On Fridays, the Eastport Yacht Club’s Beer Can series takes center stage. Some fifty boats typically compete in this just for fun series that starts on the Severn River where it meets the Chesapeake Bay. Boats race to the entrance of Spa Creek in front of the Eastport Yacht Club. It is open to racers, cruisers, members, and non-members and runs from mid-May until mid-August. Dock call is 5:45 p.m.
While the weekday races provide ample opportunity for sailing enthusiasts to enjoy good fun, more serious racers head to Annapolis to compete in such high profile events as the North American Offshore One-Design (NOOD) Regatta in April. Sponsored by Sperry Top-sider, the Annapolis NOOD regatta attracts close to 200 boats in 18 one-design classes. In addition to local sailors, sailing’s top stars, including America’s Cup and Olympic champions are well represented at the NOOD.
Annapolis hosted U.S. Sailing’s Rolex International Women’s Keelboat Championship in 2005, and Volvo Ocean Race organizers selected Baltimore/Annapolis as the only official U.S. Stopover in the 2005-2006 around the world race. Maryland’s capital city is also well known for Annapolis Race Week. More than 200 boats in fifteen classes compete in this annual Labor Day Weekend event that attracts boaters from across the country.
As the gateway to North America’s largest estuary, it’s only fitting that Annapolis has been declared home of the National Sailing Hall of Fame and Museum. Organizers are in the fundraising stage for the building that is planned for City Dock. In the meantime, Annapolis is internationally known for the U.S. Sailboat and U.S. Powerboat Shows that take place back to back at City Dock every October. Located at the site of the former McNasby Oyster Company in Eastport, the Annapolis Maritime Museum commemorates the maritime heritage of Annapolis and the neighboring waters of the Chesapeake Bay.
It’s easy to visit Annapolis by boat. For a small fee, sailors can drop anchor at a mooring ball right in front of the Naval Academy and catch a water taxi into town. One of the first things you are likely to see is a host of sail and power boats strutting their stuff in the Annapolis Harbor, affectionately known as Ego Alley.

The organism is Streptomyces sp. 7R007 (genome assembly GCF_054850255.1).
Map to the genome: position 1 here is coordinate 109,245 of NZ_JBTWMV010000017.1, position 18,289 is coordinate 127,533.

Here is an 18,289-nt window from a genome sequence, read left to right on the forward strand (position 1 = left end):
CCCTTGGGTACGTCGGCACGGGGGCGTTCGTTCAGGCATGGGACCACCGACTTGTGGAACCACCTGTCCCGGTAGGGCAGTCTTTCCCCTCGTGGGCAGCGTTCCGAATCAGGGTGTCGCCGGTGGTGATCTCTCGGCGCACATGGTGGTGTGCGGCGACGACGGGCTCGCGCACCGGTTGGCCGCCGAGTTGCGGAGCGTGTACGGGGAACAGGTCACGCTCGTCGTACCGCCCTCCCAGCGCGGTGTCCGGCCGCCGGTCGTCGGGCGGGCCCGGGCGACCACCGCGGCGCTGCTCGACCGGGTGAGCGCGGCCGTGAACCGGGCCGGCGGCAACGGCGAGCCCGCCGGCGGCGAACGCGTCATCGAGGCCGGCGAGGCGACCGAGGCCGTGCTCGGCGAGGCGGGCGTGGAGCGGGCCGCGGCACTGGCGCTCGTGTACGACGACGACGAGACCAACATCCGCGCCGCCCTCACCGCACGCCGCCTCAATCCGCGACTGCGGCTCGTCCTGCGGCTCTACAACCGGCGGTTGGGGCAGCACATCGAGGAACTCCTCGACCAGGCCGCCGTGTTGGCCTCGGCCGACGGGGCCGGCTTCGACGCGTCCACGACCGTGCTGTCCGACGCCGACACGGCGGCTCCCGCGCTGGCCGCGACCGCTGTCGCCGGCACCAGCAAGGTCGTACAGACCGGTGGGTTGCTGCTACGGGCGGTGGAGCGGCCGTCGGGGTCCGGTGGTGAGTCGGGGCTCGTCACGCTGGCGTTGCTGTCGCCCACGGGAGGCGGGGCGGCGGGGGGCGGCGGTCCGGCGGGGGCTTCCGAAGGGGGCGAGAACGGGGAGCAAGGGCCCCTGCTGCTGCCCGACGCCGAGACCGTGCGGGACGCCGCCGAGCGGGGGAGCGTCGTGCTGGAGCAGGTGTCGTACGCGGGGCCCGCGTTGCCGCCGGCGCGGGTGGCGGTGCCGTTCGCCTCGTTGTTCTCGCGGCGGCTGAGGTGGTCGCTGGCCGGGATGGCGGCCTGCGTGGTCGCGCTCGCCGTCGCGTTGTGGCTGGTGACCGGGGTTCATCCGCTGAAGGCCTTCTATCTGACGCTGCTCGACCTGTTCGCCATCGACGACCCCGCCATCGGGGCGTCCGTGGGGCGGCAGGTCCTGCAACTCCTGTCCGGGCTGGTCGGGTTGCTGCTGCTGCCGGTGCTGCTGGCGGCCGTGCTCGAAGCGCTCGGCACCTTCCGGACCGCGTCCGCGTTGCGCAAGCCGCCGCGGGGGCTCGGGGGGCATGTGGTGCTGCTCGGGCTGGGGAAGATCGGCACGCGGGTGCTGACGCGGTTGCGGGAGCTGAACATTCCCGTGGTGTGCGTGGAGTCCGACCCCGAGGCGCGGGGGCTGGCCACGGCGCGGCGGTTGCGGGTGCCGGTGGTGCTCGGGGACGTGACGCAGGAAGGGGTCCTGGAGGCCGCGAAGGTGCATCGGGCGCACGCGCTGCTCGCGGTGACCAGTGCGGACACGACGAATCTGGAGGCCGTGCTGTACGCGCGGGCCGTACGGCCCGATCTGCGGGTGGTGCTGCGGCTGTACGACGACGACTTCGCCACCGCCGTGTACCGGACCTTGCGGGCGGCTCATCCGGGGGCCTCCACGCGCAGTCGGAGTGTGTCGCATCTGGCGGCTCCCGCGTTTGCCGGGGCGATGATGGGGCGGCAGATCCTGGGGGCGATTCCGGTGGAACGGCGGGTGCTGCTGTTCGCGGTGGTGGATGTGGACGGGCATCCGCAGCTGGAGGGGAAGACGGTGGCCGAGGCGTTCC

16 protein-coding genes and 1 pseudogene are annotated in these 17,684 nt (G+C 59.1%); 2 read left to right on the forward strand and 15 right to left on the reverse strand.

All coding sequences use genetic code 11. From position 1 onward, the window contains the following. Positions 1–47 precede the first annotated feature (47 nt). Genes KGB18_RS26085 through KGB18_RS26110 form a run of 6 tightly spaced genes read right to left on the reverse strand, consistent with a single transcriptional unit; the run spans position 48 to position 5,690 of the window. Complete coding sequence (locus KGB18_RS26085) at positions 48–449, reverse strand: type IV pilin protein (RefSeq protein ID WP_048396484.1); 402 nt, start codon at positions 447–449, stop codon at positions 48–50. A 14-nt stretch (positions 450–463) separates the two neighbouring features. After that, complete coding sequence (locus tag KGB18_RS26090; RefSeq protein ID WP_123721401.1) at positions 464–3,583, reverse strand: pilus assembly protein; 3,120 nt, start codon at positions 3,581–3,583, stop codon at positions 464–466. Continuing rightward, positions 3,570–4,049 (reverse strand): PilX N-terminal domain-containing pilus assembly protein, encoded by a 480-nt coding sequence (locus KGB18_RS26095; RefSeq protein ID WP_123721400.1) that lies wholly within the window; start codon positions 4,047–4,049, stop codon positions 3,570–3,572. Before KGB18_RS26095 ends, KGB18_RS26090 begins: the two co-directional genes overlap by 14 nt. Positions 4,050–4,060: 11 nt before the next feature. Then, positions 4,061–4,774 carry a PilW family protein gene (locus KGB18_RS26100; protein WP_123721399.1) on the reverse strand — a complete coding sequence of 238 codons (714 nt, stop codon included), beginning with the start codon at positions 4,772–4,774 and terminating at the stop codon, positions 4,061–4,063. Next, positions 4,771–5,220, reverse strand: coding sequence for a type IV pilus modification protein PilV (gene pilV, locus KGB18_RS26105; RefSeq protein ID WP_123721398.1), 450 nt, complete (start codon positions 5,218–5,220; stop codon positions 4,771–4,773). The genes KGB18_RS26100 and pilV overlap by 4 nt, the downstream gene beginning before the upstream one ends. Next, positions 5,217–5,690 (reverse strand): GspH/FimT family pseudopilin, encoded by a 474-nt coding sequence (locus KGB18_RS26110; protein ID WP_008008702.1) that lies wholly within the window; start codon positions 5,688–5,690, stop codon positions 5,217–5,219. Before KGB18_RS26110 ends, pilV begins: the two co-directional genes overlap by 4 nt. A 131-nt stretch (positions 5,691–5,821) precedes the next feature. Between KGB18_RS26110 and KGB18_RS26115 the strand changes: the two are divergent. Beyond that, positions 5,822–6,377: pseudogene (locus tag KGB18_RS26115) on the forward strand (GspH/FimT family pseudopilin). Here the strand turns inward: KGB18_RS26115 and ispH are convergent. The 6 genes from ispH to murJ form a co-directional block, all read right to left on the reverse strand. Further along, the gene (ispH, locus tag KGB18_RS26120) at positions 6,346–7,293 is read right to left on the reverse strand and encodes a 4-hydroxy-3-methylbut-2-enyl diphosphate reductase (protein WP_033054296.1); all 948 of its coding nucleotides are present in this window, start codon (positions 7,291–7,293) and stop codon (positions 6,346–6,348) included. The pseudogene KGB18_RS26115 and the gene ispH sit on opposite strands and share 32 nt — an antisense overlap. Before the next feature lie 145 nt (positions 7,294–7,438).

Part of Annapolis’ appeal with boaters is the fact that it is located where the mouth of the Severn meets the powerful sailing winds of the Chesapeake Bay. Many sailors keep their boats in Annapolis so they can drive here after work on a Friday night. If you are among them, you could find yourself spending the evening dining and exploring the Historic District. The next day, it’s off for a day sail or for a weekend getaway to St. Michaels on the Eastern Shore. Solomons, Baltimore, Rock Hall, Havre de Grace, Chesapeake Beach, and Herrington Harbor are all popular places within easy reach of Annapolis. By Sunday, don’t be surprised to find yourself back in Annapolis enjoying a steamed crab feast.
If you have the time, you’ll want to explore the hundreds of miles of shoreline that threads its way throughout Anne Arundel County. There is no better companion for the journey than the Landings brochure created by the Four Rivers Heritage Area of Annapolis and Anne Arundel County. Be sure and stop by the Annapolis & Anne Arundel County Conference and Visitors Bureau at 26 West Street to pick up the publication that shows you how to access the county’s many attractions along the Severn, South, Rhode, and West Rivers. Come Sail Away to Annapolis and Anne Arundel County. There has never been a better time. For information, visit www.visitannapolis.org or call 888-302-2852.